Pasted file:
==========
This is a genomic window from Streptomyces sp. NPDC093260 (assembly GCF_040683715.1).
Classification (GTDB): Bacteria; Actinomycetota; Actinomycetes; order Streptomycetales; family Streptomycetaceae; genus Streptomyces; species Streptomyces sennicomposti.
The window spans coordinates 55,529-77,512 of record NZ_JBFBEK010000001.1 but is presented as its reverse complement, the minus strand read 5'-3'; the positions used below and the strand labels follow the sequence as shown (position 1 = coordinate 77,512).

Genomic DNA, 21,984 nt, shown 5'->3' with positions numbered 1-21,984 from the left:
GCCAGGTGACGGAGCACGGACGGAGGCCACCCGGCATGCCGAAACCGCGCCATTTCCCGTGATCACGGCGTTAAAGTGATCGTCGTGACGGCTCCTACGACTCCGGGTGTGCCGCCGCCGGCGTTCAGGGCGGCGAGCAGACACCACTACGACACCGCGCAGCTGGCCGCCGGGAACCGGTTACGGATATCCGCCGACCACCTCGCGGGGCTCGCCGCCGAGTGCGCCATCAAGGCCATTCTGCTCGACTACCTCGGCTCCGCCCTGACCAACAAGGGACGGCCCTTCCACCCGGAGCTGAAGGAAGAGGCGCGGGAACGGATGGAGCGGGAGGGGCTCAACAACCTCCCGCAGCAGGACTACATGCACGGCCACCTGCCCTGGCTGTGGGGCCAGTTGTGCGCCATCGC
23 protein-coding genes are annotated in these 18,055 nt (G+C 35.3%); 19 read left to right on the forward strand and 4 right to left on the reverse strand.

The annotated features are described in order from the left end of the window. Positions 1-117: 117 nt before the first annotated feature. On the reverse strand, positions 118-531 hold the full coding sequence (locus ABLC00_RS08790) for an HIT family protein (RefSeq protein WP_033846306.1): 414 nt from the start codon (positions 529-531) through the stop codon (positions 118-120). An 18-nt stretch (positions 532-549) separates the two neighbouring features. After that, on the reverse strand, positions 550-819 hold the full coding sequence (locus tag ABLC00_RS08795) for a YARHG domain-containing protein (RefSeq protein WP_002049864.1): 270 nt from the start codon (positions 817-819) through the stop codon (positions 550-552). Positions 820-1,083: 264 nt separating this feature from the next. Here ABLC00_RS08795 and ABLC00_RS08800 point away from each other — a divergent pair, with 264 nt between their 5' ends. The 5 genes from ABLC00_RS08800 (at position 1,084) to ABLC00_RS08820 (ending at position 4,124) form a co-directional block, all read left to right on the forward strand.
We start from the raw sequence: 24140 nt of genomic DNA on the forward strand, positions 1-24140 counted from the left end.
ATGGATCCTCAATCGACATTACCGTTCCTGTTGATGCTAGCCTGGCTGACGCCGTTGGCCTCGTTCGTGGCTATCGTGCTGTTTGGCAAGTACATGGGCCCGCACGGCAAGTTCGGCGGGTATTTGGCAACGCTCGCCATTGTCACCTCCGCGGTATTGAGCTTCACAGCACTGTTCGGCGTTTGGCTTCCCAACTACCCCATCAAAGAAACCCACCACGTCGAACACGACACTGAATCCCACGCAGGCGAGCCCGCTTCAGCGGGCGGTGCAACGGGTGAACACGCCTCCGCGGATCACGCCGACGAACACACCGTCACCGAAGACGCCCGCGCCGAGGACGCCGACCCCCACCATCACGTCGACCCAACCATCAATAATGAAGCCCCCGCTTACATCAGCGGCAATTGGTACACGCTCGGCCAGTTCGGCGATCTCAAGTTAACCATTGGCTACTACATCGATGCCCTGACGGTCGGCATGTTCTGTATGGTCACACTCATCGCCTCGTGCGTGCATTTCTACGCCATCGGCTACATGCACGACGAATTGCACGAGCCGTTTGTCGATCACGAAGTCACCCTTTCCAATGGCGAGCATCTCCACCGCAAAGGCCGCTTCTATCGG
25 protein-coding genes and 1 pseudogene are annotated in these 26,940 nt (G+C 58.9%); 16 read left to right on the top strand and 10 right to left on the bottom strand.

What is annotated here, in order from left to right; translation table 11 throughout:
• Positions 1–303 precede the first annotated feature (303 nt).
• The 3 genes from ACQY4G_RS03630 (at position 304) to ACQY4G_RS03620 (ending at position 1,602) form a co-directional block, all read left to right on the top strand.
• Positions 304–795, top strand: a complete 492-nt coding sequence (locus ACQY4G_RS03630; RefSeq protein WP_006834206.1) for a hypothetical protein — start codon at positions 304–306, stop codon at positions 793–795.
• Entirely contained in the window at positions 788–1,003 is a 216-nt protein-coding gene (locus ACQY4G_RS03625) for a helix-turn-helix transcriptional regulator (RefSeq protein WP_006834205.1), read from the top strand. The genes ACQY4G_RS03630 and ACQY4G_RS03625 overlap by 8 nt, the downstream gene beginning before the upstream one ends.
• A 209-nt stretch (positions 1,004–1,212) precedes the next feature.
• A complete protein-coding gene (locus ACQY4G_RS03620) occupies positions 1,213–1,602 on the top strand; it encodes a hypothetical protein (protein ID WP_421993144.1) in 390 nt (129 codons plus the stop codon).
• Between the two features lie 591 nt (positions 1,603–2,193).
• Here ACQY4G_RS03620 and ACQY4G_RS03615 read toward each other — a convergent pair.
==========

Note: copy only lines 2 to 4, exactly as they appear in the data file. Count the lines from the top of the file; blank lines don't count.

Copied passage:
Classification (GTDB): Bacteria; Actinomycetota; Actinomycetes; order Streptomycetales; family Streptomycetaceae; genus Streptomyces; species Streptomyces sennicomposti.
The window spans coordinates 55,529-77,512 of record NZ_JBFBEK010000001.1 but is presented as its reverse complement, the minus strand read 5'-3'; the positions used below and the strand labels follow the sequence as shown (position 1 = coordinate 77,512).

Genomic DNA, 21,984 nt, shown 5'->3' with positions numbered 1-21,984 from the left: